Businesses that give HR teams the right training to understand how they can best support neurodivergent applicants instead of putting the onus on individuals to request specific adjustments, will in turn support a more empowered culture.  Only then can businesses ensure any potential barriers to the application process are identified and removed, allowing neurodivergent individuals to enhance their performance in a high-pressure situation.

Educating the whole workforce

Senior leadership may be responsible for leading the change to create an inclusive workplace, but all employees have a role to play in building a positive and respectful environment where neurodivergent people can thrive. Business leaders and HR teams need to educate their wider workforce on the benefits that neurodivergent thinking and cognitive diversity can bring to an organisation. This understanding will create an open and respectful workplace where neurodivergent people can be themselves and deliver their best work.

Creating a mentoring programme

We can’t underestimate the power of support and mentorship. Everyone in the workplace can benefit from having a mentor who knows the company, industry and role inside and out, and can give the guidance needed to take our careers to the next level. The same applies for neurodivergent individuals. Employers should consider setting up a mentorship programme and offering neurodivergent individuals support from someone who can give them clear steps to progress their careers and succeed in the workplace. It’s also down to employers to provide the relevant training where skills might not be up to scratch or in areas where neurodivergent individuals might be lacking in confidence.

Updating business policies

Once employers have the training and education in place, the next step is to establish inclusive policies. Businesses need to review and update all their policies to remove barriers and create a welcoming and inclusive environment for everyone. The key to creating policies that are a good fit for everyone is listening to honest feedback from employees to understand what is already working, or not, and adjust accordingly. It’s important to ensure these policies are available for everyone to access so they know what they’re entitled to and can feel comfortable within their work environment.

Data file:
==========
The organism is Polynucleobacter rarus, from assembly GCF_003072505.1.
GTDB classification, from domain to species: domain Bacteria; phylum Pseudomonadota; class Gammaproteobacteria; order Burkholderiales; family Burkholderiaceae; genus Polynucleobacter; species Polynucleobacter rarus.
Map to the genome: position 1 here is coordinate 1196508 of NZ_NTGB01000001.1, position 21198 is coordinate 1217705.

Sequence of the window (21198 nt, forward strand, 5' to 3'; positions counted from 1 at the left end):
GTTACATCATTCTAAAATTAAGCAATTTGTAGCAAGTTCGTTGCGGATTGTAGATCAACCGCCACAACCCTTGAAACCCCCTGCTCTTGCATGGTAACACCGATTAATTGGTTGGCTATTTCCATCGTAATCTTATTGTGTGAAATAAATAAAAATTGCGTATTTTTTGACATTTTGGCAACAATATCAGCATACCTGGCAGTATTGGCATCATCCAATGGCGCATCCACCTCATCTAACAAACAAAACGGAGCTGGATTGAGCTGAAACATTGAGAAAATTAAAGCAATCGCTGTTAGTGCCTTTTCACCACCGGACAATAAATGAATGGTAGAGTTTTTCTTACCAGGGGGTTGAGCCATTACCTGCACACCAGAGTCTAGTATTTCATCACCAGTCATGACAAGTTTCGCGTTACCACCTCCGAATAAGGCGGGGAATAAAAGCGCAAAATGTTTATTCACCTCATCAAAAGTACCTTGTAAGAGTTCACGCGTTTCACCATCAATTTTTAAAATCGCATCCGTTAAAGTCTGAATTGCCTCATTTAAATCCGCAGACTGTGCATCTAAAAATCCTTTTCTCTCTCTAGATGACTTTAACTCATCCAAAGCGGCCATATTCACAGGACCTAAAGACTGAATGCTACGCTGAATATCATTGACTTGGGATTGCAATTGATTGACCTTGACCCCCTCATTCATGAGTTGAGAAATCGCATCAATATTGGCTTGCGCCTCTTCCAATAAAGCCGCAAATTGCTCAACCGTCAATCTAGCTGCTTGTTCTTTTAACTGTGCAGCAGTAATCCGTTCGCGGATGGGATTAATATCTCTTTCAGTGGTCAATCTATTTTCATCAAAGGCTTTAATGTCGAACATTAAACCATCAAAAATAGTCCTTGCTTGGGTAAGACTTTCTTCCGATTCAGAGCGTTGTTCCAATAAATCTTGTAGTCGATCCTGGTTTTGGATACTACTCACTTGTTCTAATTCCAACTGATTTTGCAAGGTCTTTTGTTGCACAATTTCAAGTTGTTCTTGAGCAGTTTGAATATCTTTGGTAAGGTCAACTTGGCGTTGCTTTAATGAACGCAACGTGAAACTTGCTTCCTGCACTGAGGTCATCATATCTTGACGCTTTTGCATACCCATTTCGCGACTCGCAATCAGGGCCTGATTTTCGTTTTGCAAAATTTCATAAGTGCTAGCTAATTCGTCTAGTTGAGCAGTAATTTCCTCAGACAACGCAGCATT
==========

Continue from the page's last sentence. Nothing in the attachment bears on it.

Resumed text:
Increasing neurodivergent representation across the board

Creating a truly inclusive workplace comes down to having people who understand how neurodivergent people think and recognise the brilliant skills they can bring to the organisation. And that goes beyond training, education, and policies and in fact relies on creating a representative employee base with neurodiverse people at all levels to really embed acceptance of neurodiversity across every corner of the organisation.

Speaking about our Neurodiversity Index report, Chris Quickfall, CEO at Cognassist, a platform that supports employers and educators to deeply understand neurodiversity, said:

“It’s fantastic to see City & Guilds leading the change for neuro-inclusion. We fully support this and believe organisations need to empower all minds, through training; frameworks and cognitive mapping. At Cognassist we advocate the change to ensure everyone can thrive in employment and education. This work leads everyone one step closer to achieving that.”

There’s no denying neurodivergent individuals aren’t getting the right support – the proof is in the data. However, by taking the right steps from awareness to training, education and accessibility, businesses can rest assured they’re empowering prospective and current neurodivergent employees to contribute to the long-term growth and success of any organisation.

By Kirstie Donnelly MBE, CEO of City & Guilds